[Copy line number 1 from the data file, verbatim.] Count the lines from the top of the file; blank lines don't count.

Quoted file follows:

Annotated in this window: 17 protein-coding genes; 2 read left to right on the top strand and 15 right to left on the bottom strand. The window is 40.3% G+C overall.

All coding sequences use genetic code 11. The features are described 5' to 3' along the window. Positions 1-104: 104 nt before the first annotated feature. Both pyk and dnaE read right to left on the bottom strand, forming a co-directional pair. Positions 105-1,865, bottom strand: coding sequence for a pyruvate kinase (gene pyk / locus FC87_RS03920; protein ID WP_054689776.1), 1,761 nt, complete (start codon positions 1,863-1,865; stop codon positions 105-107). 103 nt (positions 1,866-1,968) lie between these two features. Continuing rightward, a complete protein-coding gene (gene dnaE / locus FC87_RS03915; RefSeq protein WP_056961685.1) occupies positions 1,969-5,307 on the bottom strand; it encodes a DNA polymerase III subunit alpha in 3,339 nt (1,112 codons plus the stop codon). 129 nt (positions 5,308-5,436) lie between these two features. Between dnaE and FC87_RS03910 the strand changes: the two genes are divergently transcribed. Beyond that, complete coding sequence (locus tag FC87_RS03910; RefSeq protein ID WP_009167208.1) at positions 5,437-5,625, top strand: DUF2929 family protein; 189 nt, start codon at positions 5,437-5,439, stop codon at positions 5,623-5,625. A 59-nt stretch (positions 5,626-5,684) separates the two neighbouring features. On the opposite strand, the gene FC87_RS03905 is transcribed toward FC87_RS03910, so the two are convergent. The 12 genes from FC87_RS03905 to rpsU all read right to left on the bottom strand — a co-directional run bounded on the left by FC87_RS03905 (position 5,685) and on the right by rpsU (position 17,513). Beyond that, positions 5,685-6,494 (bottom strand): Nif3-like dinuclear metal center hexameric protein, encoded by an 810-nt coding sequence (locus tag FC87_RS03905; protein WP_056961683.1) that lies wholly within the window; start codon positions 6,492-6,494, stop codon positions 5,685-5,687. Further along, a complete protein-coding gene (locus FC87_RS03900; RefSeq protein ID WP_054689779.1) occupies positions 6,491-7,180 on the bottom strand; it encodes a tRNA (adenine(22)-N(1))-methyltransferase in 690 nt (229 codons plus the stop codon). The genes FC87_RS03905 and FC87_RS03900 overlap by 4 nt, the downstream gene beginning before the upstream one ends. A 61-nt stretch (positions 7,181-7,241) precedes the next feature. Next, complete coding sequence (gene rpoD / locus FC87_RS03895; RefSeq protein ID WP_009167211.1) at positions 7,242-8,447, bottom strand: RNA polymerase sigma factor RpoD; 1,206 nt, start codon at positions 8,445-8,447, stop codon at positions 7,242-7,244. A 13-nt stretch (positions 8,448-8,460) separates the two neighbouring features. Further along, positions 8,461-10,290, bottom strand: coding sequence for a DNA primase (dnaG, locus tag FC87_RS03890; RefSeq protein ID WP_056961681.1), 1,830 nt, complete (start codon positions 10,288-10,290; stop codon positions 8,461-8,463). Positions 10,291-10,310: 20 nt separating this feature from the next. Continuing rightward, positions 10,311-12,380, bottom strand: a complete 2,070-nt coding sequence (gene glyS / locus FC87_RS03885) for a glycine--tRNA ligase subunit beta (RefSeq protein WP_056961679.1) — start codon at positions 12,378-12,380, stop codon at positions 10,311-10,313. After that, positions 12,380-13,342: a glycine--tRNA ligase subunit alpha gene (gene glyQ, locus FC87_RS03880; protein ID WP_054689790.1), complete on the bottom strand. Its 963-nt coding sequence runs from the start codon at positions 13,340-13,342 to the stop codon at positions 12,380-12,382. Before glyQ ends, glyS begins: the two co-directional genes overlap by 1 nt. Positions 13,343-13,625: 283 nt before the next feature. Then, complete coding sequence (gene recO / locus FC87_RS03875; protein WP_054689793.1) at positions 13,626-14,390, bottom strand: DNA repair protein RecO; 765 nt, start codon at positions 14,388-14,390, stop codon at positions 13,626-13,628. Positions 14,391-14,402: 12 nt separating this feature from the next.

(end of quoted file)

Annotated in this window: 17 protein-coding genes; 2 read left to right on the top strand and 15 right to left on the bottom strand. The window is 40.3% G+C overall.